A recent joint survey on cyber resilience by the Institute of International Finance (IIF) and McKinsey found significant concerns regarding third-party security.
The report focuses on four different areas: firm-level cyber resilience, sector-level cyber resilience, costs and full-time-equivalent employees, and next-generation trends. A key theme is around building up cybersecurity controls around supply chains, including third- or fourth-party risks, in areas such as vendor remote-access management, activity monitoring, and concentration risk.
The survey found that size matters: the largest firms have higher cyber resilience scores across functions. Companies with more than $1 trillion in assets had an average resilience score of 3.0 (on a 4-scale), while the companies with asset class under that size had an average score of 2.6. “Cybersecurity resiliency requirements get complex as companies grow beyond a certain scale, so it is important to embed resiliency as part of the growth strategy,” the report noted.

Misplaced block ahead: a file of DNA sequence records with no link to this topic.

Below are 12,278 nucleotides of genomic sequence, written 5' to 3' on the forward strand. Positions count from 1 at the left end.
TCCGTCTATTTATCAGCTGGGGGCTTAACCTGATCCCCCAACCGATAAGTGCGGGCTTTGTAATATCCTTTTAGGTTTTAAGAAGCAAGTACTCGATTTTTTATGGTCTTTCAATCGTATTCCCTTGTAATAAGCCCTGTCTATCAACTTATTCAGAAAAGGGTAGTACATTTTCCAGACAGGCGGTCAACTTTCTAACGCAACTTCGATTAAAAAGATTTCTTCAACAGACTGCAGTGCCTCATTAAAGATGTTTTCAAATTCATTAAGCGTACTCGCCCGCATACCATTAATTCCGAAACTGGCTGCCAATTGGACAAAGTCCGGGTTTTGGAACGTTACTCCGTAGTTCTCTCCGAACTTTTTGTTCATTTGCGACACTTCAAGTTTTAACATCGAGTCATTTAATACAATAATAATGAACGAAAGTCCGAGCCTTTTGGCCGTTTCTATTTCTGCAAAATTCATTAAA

Security around supply chain and vendors, and incident response were reported as the least-mature capabilities. For example, 33% of companies responded that they don’t have proper vendor remote access management, with multi-factor authentication. This suggests a need to strengthen access control and other cybersecurity areas for vendors.
The survey was designed to provide an understanding of current and planned practices that financial firms are undertaking to enable and strengthen firm- and sector-level cyber resilience: 27 globally active firms participated in the survey, and more than 50 companies participated in group discussions in meetings with chief risk officers in the Americas, Asia, Europe, and the Middle East.